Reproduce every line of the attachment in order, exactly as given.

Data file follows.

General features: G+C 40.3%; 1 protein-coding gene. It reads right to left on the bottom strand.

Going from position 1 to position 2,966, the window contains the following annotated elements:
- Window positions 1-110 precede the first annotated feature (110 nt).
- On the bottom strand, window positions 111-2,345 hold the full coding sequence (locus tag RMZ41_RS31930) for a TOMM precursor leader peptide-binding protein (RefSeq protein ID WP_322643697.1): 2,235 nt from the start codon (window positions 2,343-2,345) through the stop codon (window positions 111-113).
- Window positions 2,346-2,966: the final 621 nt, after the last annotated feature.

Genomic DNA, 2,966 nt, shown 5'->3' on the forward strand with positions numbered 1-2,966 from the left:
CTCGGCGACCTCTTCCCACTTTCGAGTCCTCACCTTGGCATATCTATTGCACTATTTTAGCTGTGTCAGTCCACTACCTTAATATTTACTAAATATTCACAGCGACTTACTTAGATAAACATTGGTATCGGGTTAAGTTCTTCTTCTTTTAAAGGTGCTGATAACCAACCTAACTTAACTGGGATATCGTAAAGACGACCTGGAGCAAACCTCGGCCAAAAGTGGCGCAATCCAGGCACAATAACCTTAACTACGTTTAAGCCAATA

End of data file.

General features: G+C 40.3%; 1 protein-coding gene. It reads right to left on the bottom strand.

Going from position 1 to position 2,966, the window contains the following annotated elements:
- Window positions 1-110 precede the first annotated feature (110 nt).
- On the bottom strand, window positions 111-2,345 hold the full coding sequence (locus tag RMZ41_RS31930) for a TOMM precursor leader peptide-binding protein (RefSeq protein ID WP_322643697.1): 2,235 nt from the start codon (window positions 2,343-2,345) through the stop codon (window positions 111-113).
- Window positions 2,346-2,966: the final 621 nt, after the last annotated feature.

Genomic DNA, 2,966 nt, shown 5'->3' on the forward strand with positions numbered 1-2,966 from the left:
CTCGGCGACCTCTTCCCACTTTCGAGTCCTCACCTTGGCATATCTATTGCACTATTTTAGCTGTGTCAGTCCACTACCTTAATATTTACTAAATATTCACAGCGACTTACTTAGATAAACATTGGTATCGGGTTAAGTTCTTCTTCTTTTAAAGGTGCTGATAACCAACCTAACTTAACTGGGATATCGTAAAGACGACCTGGAGCAAACCTCGGCCAAAAGTGGCGCAATCCAGGCACAATAACCTTAACTACGTTTAAGCCAATA